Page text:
Editor’s Note: The Albumism staff has selected what we believe to be the 100 Most Dynamic Debut Albums Ever Made, representing a varied cross-section of genres, styles and time periods. Click “Next Album” below to explore each album or view the full album index here.
Some great albums sidle up to you and seduce you gradually over a period of time. Other great albums need more than a few listens before they reveal their true beauty to you. And some great albums meet your eyes across a crowded room, grab a hold of your very heart and soul, and don’t ever relent—love at first sight.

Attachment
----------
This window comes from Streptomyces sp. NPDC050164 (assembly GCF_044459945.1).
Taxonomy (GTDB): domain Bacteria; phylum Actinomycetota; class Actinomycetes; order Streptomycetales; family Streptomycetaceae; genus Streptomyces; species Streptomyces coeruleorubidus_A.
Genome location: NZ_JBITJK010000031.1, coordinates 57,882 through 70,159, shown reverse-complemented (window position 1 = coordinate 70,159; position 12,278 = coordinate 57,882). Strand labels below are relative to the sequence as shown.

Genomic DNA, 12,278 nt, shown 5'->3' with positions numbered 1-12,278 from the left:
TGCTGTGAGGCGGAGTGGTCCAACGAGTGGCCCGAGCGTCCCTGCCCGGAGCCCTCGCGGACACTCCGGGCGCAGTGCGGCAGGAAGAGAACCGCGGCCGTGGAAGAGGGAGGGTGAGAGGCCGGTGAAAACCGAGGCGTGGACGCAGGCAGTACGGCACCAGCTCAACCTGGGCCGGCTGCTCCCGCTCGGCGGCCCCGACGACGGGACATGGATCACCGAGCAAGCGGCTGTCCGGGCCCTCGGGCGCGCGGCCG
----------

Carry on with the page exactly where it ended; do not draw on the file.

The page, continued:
Jeff Buckley’s first—and tragically, his last—studio album Grace (1994) is most definitely the latter. The first few notes of this devastating album drown any humdrum surroundings and banish mundanity for the album’s 52-minute duration. Here is a voice that can only be described as unique—a hauntingly beautiful and ghostly wail allied to muscular rock sensibility and poetic lyricism that thrill and console in equal measure.
Any misgivings about three songs being covers disappear when you hear what his tear-soaked, cherubic voice does to them—he wrings the very last drops of pain from them and dresses them up prettier than a picture. However his own original compositions somehow manage to crank the intensity even higher. The palpitation-inducing “Last Goodbye” and “Grace” are nerve-jangling, spine-tingling beauties. But it is the epically heart-broken “Lover You Should Have Come Over” that reduces grown folks to sobbing messes.